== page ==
[0101] The inspection device 122 can include an ultrasonic array system or ultrasonic phased array system to determine a second quality metric 136 at the portion of the tank corresponding to the first position of the vehicle 101 on the tank map 130. The second quality metric 136 can be similar to, or different from, the first quality metric 136. The ultrasonic phased array system can include ultrasonic transducers, which can be pulsed independently using computer-calculated timing. Pulsing the ultrasonic transducers can result in steering a beam generated by the ultrasonic transducers to scan the portions of the tank. In some implementations, the inspection device 122 can include two different technologies to generate the quality metric 136 at the portion of the tank. For example, the inspection device 122 can determine a thickness of the tank floor using eddy currents information and a thickness of the tank floor using the ultrasonic phased array information. This allows the vehicle 101 to take advantage of the complementarity of the two technologies. For example, eddy current technology can provide better results compared to ultrasonic technology in the presence of residual sediment after the brush cleans the floor, or in the case the tank floor inside the tank (e.g., topside) is corroded corrosion. Ultrasonic can provide better results as compared to eddy current technology when the floor has been sufficiently cleaned by the brush and is primarily affected by pitting. In some cases, one technology may consume more battery power than another technology, so the vehicle 101 can select a lower power technology in the event the battery level is low in order to prolong the inspection. Thus, the inspection device can include at least two different types of sensors, and select, based on a condition associated with the portion of the tank corresponding to the first position of the vehicle on the map, one of the at least two different types of sensors to inspect the portion of the tank.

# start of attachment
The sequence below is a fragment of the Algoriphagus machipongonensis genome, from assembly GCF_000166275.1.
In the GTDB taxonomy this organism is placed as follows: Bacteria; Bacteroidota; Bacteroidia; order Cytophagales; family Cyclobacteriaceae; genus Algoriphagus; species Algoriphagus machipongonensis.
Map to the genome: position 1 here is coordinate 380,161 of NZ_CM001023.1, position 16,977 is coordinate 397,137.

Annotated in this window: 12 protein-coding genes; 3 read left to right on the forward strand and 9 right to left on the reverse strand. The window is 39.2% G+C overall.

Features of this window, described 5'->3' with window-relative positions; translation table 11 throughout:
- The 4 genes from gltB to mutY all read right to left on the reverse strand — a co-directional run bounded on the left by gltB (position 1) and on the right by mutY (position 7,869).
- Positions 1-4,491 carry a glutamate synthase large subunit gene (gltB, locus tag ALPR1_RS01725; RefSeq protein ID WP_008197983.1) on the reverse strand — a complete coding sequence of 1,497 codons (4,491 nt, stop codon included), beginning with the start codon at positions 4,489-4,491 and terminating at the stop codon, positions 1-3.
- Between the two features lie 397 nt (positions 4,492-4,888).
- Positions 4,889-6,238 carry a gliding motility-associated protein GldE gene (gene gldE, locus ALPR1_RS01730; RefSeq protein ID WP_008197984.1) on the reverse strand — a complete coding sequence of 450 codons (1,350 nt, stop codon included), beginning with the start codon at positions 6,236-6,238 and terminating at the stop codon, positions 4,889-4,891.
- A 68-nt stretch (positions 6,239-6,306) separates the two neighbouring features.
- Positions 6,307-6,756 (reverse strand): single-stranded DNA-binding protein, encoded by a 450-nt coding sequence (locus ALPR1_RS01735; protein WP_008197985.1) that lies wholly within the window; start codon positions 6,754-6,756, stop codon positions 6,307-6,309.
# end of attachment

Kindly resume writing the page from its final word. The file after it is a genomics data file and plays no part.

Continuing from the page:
[0102] The latch mechanism 124 can include a latch detection sensor or a latch lock. The winch can be located external to the tank. The latch mechanism 124 can be connected to the battery 114. The latch detection sensor can determine a state of the latch mechanism 124. The state of the latch mechanism 124 can include a connected state or a disconnected state of the cable 212. The latch mechanism 124 state can indicate the connectivity of the latch, which can be based on a presence or an absence of the latch provided to the control unit 104. The latch detection sensor can include circuitry to determine a latch connection based on an indication of continuous electrical signal. The continuous electrical signal can be provided based on a closed loop connection, which can indicate a connected state of the latch. The disconnection of the latch can be determined based on an absence of the continuous electrical signal. The latch mechanism 124 can be configured by the control unit 104 to execute one or more commands, such as lowering the vehicle 101, by the winch unreeling the cable, into the tank containing the flammable fluid. FIGS. 2A-2B depict an example winch. The latch mechanism 124 can determine to remove the cable from the tank, subsequent to deploying the vehicle 101, for example, reeling the cable subsequent to disengaging the cable from the vehicle 101 to remove the cable form within the tank using the winch. The latch mechanism 124 state can be used by the control unit 104 to determine that a cable used to lower the vehicle into the tank containing the flammable fluid is detached from the vehicle 101. The indication of the detached cable can be provided to the control unit 104 to command the propeller 118 to move the vehicle 101 through the flammable fluid. The latch mechanism 124 can maintain or update the latch mechanism 124 state in the collected data 132 of the vehicle resource repository 126. The latch mechanism 124 can transmit an acknowledgement to the control unit 104 to execute the diagnostic program 138 based on the disconnection of the latch.